broadsideblog

Doormat or diva? The freelancer’s dilemma

In behavior, blogging, books, business, journalism, Media, Money, work on October 24, 2012 at 2:27 am
Freelancer (video game)

Freelancer (video game) (Photo credit: Wikipedia)

I’ll quote from the email directly:

Your invoice got lost in accounting again.

And, no, I’m no longer working for this client. They did pay me the full amount they owed for all the work I’d done, and sent the check Fed Ex — which I insisted on — and they graciously actually did.

The great challenge of working freelance?

When do you stand up for yourself?

When do you accept crap without complaint ?

I started freelancing as a magazine and newspaper journalist when I was still a college undergraduate. I needed that income to pay my bills, for tuition and books and clothes and housing and food, with zero financial aid or any help from my parents. My writing was not some cute hobby or unpaid internship or spare change I planned to blow on shoes or partying. This was the cash I needed to support myself.

So I learned at a very early age to negotiate, to ask for what I thought was fair. I once overheard an editor begging a fellow freelancer, (a man, older than I), not to quit his weekly column, for which he was getting — in 1978 — $200/week. She was paying me $125. I was 19.

Lesson learned. You can’t get what you don’t ask for.

But you can’t ask for what you don’t know is possible.

Every woman working for income needs to read this great book, “Women Don’t Ask”, which teaches women to negotiate (better) and explains culturally why we often just don’t even try. Men usually do!

Here’s a long, smart and persuasive blog post about why women freelancers so often undervalue their skills and under-price them as a result.

Like many self-employed people, I work alone in a super-competitive field, one (journalism) that is shrinking and whose pay rates have been cut in recent years even as our living costs soar. That means being up to date on what’s happening out there with my colleagues.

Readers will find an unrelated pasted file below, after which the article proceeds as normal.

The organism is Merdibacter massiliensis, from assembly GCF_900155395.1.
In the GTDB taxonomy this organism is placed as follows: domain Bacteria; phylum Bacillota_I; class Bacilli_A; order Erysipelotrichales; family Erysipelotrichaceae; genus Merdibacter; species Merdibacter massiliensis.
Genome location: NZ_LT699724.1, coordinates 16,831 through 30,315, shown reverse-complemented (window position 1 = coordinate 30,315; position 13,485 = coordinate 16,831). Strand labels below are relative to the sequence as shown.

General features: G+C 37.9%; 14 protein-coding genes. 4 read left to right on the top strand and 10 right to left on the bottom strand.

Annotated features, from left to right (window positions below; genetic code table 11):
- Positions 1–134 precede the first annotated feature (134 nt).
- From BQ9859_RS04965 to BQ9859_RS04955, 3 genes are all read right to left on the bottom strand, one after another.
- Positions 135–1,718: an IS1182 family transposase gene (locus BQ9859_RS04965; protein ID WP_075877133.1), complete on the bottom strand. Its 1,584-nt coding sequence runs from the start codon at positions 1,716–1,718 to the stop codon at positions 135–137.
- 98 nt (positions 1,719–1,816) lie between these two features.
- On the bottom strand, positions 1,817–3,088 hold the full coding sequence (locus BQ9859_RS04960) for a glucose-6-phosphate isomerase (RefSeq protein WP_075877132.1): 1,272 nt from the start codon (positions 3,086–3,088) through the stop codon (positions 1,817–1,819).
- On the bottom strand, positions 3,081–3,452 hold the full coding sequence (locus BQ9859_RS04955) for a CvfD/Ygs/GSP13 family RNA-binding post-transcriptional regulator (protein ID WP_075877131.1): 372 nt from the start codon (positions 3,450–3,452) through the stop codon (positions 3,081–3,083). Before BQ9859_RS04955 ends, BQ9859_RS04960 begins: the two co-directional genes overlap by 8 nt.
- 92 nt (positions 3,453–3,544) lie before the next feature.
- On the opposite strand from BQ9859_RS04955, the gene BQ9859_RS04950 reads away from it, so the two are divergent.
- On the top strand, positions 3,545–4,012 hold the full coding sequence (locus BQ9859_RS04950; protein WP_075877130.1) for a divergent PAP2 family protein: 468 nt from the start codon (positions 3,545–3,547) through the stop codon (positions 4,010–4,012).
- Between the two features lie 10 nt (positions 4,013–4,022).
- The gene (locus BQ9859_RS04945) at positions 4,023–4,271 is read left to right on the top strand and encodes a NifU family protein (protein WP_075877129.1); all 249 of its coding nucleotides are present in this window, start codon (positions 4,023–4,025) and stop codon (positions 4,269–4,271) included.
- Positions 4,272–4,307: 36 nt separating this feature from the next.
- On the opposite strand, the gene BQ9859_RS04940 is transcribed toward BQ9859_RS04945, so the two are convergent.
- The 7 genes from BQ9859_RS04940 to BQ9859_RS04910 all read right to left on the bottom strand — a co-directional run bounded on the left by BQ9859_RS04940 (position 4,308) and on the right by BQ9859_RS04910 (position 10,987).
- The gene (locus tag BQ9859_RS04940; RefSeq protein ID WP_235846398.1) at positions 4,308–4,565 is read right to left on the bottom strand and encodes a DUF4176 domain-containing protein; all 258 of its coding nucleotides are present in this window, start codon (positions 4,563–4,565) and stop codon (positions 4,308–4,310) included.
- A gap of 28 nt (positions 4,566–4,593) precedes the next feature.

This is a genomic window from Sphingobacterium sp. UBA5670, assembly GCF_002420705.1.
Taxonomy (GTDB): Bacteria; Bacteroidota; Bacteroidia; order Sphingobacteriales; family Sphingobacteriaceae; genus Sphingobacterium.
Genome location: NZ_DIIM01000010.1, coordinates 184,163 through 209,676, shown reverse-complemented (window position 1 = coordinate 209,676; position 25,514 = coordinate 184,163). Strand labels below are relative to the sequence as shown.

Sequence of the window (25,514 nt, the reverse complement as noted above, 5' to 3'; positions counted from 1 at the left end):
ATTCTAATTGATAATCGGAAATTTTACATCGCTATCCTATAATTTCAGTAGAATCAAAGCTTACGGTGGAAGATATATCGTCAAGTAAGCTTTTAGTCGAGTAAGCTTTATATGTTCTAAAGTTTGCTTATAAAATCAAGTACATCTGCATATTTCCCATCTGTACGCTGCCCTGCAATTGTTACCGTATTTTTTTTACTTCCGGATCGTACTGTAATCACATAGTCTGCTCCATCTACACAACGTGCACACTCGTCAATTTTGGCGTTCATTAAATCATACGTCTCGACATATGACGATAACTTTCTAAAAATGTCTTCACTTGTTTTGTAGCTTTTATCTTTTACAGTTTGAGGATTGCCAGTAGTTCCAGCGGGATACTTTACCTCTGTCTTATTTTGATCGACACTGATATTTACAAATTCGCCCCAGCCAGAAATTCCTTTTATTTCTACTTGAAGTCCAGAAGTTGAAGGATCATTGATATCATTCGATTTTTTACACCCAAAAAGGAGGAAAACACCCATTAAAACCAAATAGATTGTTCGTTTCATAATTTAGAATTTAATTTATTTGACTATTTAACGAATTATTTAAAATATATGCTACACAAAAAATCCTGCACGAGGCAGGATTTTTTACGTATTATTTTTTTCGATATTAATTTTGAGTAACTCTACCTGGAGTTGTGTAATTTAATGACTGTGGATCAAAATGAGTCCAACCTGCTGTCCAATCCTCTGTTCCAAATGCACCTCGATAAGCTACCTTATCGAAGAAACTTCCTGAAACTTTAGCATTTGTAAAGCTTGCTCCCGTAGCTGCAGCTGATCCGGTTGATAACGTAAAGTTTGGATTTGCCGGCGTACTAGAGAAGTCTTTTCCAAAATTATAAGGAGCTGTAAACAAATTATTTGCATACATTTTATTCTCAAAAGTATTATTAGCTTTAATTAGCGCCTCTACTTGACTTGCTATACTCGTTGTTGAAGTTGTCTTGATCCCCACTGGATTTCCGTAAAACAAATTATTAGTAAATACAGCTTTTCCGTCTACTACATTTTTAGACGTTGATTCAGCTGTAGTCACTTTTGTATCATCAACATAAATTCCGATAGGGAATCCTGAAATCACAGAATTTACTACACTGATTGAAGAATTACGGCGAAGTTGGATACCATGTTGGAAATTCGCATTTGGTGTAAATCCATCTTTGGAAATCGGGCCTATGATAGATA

Are they getting screwed, too? (Often, yes. When I posted the comment above on Facebook, I quickly got sympathetic replies from peers across the nation with similar stories.)

Standing up for yourself, all alone, is scary.

If freelancers, (some of whom just refuse to stand up for themselves), just keep on accepting the bullshit — “Oh the person in accounting who writes the checks is on vacation” -- you’re going to be a broke, angry, bitter doormat. The people feeding you this BS certainly got their paychecks! Their lights are on, their phone bills and rent paid.

But if you fight the bullshit and demand better treatment, even politely at first, people can dismiss you as a diva, never work with you again and tell everyone they know you’re a pain in the ass.

Here’s a link to one of my favorite blogs, Freelance Folder, with a list of how and when to say no to a client.

And another, on how to spot a PITA client before signing a contract with them.

This one, on how to avoid burnout, is something I need to read more often.

If you work for yourself, how do you negotiate this crucial balance between assertiveness and deference?

  1. Standing up for yourself is scary, especially the moment when you realize that you are standing alone. This may or may not be a temporary experience. It might be permanent!! Any brinksmanship is a high stakes game. Unless the game starts again the next day. Then, tomorrow is another day (kudos to Scarlett O’Hara)

  2. Great links. Thank you for sharing such great resources.

  3. Of course. That website is a real goldmine. The more we know, the better we can handle our affairs with confidence.

  4. Indeed a tricky dilemma…thanks for posting this!

  5. Your post hits a real chord. We have a contract with a very large firm who outsources their AP to India, notorious for finding excuses to delay payment, the latest being changing net terms from 45 to 75 days – without notice.